How difficult was it to build your current client base? Did they find you, or does Catharsis actively scout for potential clients and projects?
A bit of both. We get contacted by brands if it’s music related, as we work with a lot of hip-hop artists, DJs, MCs, Bboys, Graf writers etc. But we also contact brands if we feel there is a certain synergy or a connection that makes sense for the project and the brand.
Rapper Dumbfoundead at the Lawyers4Musicians showcase
What is involved in organizing and coordinating large scale events, like the Lawyers4Musicians showcase in Austin? And who else does your team of people consist of?
I think an event, of any scale, always starts with your talent – who’s performing and where is the show? Once those 2 elements are established, it’s always about getting the right brands on board (with sponsorships) and definitely getting the right people to attend your event. I have 2 partners that are essential in getting anything off the ground, Justin Kim and Tonia Kim. Justin handles all of our technical elements as well as all the content that’s shot, cut and eventually posted. Tonia is an over-the-top event planner in her own right and really keeps a handle on fostering, building and maintaining relationships.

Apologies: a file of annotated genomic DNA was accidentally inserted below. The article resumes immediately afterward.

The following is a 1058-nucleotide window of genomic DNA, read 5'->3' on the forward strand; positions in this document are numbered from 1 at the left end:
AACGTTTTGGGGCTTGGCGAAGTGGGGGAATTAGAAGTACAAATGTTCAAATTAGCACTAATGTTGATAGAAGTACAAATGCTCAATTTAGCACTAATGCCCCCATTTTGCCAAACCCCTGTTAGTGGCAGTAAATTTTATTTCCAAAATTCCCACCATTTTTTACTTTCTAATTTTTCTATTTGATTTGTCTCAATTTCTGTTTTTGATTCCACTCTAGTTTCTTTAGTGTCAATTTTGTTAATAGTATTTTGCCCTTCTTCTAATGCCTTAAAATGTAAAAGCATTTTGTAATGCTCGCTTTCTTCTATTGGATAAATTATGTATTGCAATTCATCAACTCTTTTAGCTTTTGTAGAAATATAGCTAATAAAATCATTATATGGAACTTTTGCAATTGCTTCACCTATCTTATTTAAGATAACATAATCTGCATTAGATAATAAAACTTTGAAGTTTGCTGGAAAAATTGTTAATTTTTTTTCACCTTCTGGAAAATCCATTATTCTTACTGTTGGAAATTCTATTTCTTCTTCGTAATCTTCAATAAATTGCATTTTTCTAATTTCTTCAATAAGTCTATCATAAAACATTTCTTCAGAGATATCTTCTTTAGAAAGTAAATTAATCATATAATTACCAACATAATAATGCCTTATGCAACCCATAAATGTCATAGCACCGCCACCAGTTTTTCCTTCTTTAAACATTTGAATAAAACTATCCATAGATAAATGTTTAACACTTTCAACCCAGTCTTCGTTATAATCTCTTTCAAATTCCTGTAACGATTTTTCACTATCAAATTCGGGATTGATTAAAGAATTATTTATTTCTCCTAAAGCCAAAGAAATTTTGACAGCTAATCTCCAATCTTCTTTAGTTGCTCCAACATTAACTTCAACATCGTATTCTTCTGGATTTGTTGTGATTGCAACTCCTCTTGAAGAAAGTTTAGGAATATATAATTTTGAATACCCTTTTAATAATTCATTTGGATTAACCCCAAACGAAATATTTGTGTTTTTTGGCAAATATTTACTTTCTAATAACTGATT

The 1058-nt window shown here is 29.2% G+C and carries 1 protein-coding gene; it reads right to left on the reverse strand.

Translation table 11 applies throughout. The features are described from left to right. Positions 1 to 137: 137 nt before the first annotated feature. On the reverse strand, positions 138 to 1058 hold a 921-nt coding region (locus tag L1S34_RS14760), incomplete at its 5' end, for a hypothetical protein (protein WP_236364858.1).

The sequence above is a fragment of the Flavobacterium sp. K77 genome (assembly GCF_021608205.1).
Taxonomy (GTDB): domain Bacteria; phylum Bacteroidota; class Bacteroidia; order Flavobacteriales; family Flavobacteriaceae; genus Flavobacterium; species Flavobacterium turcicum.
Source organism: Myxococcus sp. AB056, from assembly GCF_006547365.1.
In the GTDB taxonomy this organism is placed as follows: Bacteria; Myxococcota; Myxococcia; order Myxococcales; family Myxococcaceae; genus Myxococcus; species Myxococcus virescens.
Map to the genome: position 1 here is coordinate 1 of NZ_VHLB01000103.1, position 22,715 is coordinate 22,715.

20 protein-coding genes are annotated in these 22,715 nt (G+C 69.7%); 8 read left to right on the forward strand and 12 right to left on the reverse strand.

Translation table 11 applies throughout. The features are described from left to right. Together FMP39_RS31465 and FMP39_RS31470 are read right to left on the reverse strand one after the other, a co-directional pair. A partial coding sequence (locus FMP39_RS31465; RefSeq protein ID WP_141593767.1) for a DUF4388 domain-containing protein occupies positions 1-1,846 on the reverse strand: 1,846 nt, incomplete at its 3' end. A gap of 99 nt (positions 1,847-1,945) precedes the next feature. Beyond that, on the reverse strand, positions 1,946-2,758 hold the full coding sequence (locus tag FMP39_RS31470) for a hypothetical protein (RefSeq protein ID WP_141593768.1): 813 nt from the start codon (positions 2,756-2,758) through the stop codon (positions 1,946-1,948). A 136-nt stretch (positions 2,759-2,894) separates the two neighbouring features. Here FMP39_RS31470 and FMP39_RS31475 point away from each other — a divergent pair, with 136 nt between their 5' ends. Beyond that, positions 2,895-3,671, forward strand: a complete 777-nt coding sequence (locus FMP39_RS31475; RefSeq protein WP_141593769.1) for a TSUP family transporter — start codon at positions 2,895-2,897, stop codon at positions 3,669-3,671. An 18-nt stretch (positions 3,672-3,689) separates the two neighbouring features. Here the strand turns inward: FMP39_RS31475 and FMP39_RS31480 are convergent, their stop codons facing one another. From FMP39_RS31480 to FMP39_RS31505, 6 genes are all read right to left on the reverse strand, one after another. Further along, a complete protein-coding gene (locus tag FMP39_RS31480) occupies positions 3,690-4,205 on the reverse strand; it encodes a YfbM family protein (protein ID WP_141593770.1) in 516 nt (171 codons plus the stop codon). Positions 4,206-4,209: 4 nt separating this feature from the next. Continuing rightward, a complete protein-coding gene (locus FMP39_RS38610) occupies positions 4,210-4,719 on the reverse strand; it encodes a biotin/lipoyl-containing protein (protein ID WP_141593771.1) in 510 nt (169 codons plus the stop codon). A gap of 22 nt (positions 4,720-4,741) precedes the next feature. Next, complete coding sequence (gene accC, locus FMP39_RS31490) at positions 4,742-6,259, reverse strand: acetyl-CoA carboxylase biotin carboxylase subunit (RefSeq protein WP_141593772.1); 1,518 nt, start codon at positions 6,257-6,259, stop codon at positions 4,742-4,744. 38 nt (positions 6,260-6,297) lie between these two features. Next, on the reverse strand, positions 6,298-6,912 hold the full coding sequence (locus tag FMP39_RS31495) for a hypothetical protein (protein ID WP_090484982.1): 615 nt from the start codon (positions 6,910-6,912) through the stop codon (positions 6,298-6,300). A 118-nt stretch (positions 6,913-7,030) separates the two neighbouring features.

In addition to Catharsis, we know that you run three non-profit programs for kids called B.E.A.T (Bridging Education & Art Together) – can you go into detail about them?
Yes. Catharsis, in a very real way, has evolved into B.E.A.T. And yes, we are currently running 3 programs:
- Beat Breakers: a free, after-school Bboy/Bgirl program with program Director Ken Swift and Head Instructor BBoy WaAak from Breaks Kru:
- Beat Rockers: a free beatboxing program for blind and visually disabled students in the Bronx with Head Instructor Taylor McFerrin and Instructor Chesney Snow:
- Beat Makers: a free, after-school music production program run entirely on and through the iPad2 with program Director DJ Dhundee.
When did you realize that you wanted to work on not-for-profit projects geared towards bringing music to youth in under-served communities?